The identity of the man rescued at Lobo, known to both Border Patrol and the Forest Service, would likely tell a lot. Drug mules often have arrest records and prior deportations.

The Murphy Fire merged with the Pajarita Fire on June 5, earning the name Murphy Complex. This second blaze started in the Pajarita Wilderness on the border west of Nogales, also a heavy area for smugglers.

During the fire, South flew over the Atascosa and Tumacacori Mountains, which constitute the main body of the Peck Corridor, and says, "There are smuggler trails everywhere on top, in the most inaccessible places you can imagine. Wonderful trails, and they're all smuggler trails."

South says it's common on the border for firefighters to use smuggler trails as fire breaks, and he did so on the Murphy Fire. He used a smuggler trail through Peck Canyon to protect David Lowell's Atascosa Ranch house. The effort succeeded, and Lowell's house was not damaged.

But Lowell says the fire burned across 35 square miles of his 50-square-mile ranch, destroying 80 percent of the family's rangeland. "It was a first-class disaster all the way around," he says.

The Santa Cruz County Board of Supervisors voted earlier this month to declare a state of emergency to get federal funds. Chairman Manuel Ruiz says several ranchers lost "a tremendous amount of grazing land to the fire." It also put a lot of truck and equipment traffic on county roads, already stressed by state cutbacks, and raised fears that monsoon rains could bring serious flooding.

"Any person in a life-and-death situation, no matter their status, is going to try to save themselves," says Ruiz. "Unfortunately, it affected the livelihood of our cattle-ranchers out there. It's tough."

Ruiz added that he will "certainly be in contact with the Forest Service to see what information they can release about exactly what the cause was, and a little more follow-up about the individual."

Sen. John McCain, who was attacked for suggesting some Arizona fires might have been started by illegals or drug-smugglers, was unavailable for comment on Monday, June 27.

Retired from Forest Service after 28 years, South, now 62, works part-time for the Tubac Fire District. But the Forest Service still calls him out to fight fires. He also fought the Monument Fire south of Sierra Vista in its early stages. When the Horseshoe 2 Fire broke out on May 8, he was asked to be incident commander, but declined. "I was working on another fire and had a real bad feeling about Horseshoe," he says. "It turns out I was right."

South has actively opposed Rep. Raul Grijalva's proposal to make the Coronado National Forest land west of Nogales—the so-called Tumacacori Highlands, the area of the Murphy Fire—into a wilderness. He traveled to Washington, D.C., to testify against it.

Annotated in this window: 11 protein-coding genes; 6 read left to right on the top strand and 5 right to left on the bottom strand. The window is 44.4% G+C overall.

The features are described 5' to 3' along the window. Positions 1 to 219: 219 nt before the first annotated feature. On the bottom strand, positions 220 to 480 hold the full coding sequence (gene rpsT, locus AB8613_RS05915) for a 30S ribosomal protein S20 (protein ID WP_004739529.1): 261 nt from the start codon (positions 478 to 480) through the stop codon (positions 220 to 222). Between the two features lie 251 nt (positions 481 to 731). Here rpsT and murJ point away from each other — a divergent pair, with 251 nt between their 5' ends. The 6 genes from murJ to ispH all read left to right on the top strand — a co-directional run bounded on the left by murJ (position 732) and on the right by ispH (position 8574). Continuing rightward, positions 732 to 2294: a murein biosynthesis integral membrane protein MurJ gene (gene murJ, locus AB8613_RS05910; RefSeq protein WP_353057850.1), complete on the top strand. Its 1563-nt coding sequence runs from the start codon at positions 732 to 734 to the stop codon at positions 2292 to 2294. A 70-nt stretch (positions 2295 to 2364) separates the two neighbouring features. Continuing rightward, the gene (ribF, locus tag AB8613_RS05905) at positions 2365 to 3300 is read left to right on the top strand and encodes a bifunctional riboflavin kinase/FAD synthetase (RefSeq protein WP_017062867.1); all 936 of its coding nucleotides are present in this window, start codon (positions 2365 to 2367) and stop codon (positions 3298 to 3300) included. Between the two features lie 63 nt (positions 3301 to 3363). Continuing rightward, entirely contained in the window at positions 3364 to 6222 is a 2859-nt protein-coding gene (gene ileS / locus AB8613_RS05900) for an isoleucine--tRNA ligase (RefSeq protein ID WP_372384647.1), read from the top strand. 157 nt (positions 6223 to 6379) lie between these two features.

South has spoken out before about borderland fires. On June 19, 2010, he responded to the Fort Fire on Fort Huachuca and says the Border Patrol pulled out the illegal aliens who set it as a distress fire. South told this to a reporter and encouraged the journalist to call Border Patrol.

Within hours, South got a call from Border Patrol. He doesn't remember the name of the person who called, saying it was probably a public information officer. In a scolding tone, the agent said, "You can't say that, Mr. South."

He responded, "You mean to tell me that you know who started it, because they admitted it, but we can't say it?"

The agent said: "It's human-caused, under investigation."

South then called a friend at the Forest Service and asked what he should say. "He told me to say the fires start along smuggling trails and leave it at that," says South. "I was madder than a wet hen. This is happening, so why can't we say it, goldangit?"

In the accompanying chart, on Page 20, South lists 18 fires that have blazed along the Arizona border since February. He worked 13 of them.

Twelve of the 18 started along smuggler trails. In addition to the Murphy Fire, South believes the Jalisco Fire, south of Arivaca on June 18, was also a distress fire.

Five of the fires started innocently, such as by a spark from a welder's torch, or a power-line short. South says he doesn't know how the Patagonia Lake Fire started.

Some of the fires impacting Arizona start in Mexico and blow across the line. The Bull Fire in late April did that and burned 9,700 acres of the Coronado National Forest land west of Nogales. The borderlands rumor mill says the Bull Fire was part of a drug-cartel battle—one gang burning out the drug-smuggling routes of another.

Asked why he is talking, South says, "I'm tired of the cover-up, tired of the public not knowing what the truth is down here. I'm saddened by the destruction of the environment. This is my home. I've lived here since 1974. I started working for the Forest Service in 1975, and I can tell you the guys on the ground are livid. But they can't talk."

Most importantly, South worries about the potential loss of life if nothing changes.

"I think we've been lucky so far," he says.